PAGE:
In addition to the automatic assistance already provided, USDA has also outlined steps to administer up to an additional $500 million in payments to benefit the following distressed borrowers:
- USDA will administer $66 million in separate automatic payments, using COVID-19 pandemic relief funds, to support up to 7,000 direct loan borrowers who used FSA’s disaster-set-aside option during the pandemic to move their scheduled payments to the end of their loans.
- USDA is also initiating two case-by-case processes to provide additional assistance to farm loan borrowers. Under the first new process, FSA will review and assist with delinquencies from 1,600 complex cases, including cases in which borrowers are facing bankruptcy or foreclosure. The second new process will add a new option using existing direct loan servicing criteria to intervene more quickly and help an estimated 14,000 financially distressed borrowers who request assistance to avoid even becoming delinquent.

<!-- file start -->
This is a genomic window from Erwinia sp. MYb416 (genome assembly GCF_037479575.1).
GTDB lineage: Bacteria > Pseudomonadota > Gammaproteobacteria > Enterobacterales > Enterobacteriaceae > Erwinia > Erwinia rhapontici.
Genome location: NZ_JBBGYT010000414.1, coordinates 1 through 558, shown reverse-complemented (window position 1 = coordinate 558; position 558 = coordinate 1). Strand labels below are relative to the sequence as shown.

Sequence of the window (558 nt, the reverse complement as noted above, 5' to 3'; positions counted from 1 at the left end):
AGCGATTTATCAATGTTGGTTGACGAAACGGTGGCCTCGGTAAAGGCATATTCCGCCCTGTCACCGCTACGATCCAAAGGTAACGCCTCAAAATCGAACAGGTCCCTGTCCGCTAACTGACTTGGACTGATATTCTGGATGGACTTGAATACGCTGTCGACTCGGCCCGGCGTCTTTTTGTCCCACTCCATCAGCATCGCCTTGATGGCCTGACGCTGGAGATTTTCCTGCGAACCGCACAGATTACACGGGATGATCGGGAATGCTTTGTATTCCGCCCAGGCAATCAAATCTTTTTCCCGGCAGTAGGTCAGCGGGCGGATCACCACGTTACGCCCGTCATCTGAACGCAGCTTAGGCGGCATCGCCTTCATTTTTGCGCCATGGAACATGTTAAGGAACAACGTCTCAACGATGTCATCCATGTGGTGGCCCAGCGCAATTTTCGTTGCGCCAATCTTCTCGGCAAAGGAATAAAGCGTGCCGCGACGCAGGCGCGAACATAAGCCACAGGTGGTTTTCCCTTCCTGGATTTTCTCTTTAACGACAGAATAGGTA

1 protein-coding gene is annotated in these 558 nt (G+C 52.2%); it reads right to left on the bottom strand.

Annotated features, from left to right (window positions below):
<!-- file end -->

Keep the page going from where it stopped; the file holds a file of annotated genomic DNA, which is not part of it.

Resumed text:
More details on each of the categories of assistance, including a downloadable fact sheet, are available on the Inflation Reduction Act webpage on farmers.gov.
Similar to other USDA assistance, all of these payments will be reported as income and borrowers are encouraged to consult their tax advisors. USDA also has resources and partnerships with cooperators who can provide additional assistance and help borrowers navigate the process.
The announcement today is only the first step in USDA’s efforts to provide assistance to distressed farm loan borrowers and respond to farmers and to improve the loan servicing efforts at USDA by adding more tools and relaxing unnecessary restrictions. Additional announcements and investments in assistance will be made as USDA institutes these additional changes and improvements.
This effort will ultimately also include adding more tools and relaxing unnecessary restrictions through assistance made possible by Congress through the IRA. Further assistance and changes to the approach will be made in subsequent phases.